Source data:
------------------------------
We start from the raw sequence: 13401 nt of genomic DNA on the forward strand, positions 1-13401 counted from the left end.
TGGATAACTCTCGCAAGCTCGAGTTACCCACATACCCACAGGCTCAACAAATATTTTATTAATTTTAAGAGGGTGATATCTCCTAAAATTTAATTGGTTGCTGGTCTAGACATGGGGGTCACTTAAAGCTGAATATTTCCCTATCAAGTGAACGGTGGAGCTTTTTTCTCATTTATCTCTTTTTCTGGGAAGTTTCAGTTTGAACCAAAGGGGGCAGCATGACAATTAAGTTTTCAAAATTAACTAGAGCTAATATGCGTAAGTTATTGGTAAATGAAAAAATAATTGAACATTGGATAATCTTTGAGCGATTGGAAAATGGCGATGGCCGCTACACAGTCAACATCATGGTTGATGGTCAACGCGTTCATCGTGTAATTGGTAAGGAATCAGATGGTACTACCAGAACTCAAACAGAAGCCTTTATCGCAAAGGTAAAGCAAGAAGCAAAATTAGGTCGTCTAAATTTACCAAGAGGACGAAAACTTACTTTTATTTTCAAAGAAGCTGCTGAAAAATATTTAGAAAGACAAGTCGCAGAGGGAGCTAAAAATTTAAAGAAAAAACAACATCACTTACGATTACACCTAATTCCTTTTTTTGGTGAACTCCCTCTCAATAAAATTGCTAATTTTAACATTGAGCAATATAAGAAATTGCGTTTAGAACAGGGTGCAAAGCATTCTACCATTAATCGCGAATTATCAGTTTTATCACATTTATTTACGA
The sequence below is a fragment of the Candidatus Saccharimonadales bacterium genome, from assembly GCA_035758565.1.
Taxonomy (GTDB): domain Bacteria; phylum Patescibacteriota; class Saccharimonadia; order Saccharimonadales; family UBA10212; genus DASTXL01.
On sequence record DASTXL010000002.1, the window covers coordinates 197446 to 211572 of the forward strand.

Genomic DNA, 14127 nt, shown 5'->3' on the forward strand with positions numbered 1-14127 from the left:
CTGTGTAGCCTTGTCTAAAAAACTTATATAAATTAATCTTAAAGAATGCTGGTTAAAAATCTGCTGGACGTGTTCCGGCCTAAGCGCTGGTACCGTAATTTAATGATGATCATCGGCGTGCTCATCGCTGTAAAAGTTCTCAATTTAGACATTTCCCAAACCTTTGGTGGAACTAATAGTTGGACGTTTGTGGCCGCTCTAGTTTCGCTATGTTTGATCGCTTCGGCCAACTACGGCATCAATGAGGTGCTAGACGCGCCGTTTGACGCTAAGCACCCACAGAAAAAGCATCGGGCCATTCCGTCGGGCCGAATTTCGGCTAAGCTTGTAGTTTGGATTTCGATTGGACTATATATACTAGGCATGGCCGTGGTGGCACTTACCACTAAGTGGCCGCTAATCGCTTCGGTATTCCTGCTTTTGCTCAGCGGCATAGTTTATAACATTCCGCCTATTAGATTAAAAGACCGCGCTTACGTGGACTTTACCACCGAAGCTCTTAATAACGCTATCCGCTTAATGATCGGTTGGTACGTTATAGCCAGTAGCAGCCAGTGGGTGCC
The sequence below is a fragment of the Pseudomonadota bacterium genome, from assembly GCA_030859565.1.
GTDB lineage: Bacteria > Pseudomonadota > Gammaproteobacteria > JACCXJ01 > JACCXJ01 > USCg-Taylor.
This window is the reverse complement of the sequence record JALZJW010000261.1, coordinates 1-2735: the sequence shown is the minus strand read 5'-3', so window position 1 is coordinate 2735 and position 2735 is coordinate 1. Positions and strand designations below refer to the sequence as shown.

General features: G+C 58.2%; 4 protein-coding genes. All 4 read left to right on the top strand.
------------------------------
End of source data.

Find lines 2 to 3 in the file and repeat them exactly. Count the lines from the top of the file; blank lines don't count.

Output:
TGGATAACTCTCGCAAGCTCGAGTTACCCACATACCCACAGGCTCAACAAATATTTTATTAATTTTAAGAGGGTGATATCTCCTAAAATTTAATTGGTTGCTGGTCTAGACATGGGGGTCACTTAAAGCTGAATATTTCCCTATCAAGTGAACGGTGGAGCTTTTTTCTCATTTATCTCTTTTTCTGGGAAGTTTCAGTTTGAACCAAAGGGGGCAGCATGACAATTAAGTTTTCAAAATTAACTAGAGCTAATATGCGTAAGTTATTGGTAAATGAAAAAATAATTGAACATTGGATAATCTTTGAGCGATTGGAAAATGGCGATGGCCGCTACACAGTCAACATCATGGTTGATGGTCAACGCGTTCATCGTGTAATTGGTAAGGAATCAGATGGTACTACCAGAACTCAAACAGAAGCCTTTATCGCAAAGGTAAAGCAAGAAGCAAAATTAGGTCGTCTAAATTTACCAAGAGGACGAAAACTTACTTTTATTTTCAAAGAAGCTGCTGAAAAATATTTAGAAAGACAAGTCGCAGAGGGAGCTAAAAATTTAAAGAAAAAACAACATCACTTACGATTACACCTAATTCCTTTTTTTGGTGAACTCCCTCTCAATAAAATTGCTAATTTTAACATTGAGCAATATAAGAAATTGCGTTTAGAACAGGGTGCAAAGCATTCTACCATTAATCGCGAATTATCAGTTTTATCACATTTATTTACGA
The sequence below is a fragment of the Candidatus Saccharimonadales bacterium genome, from assembly GCA_035758565.1.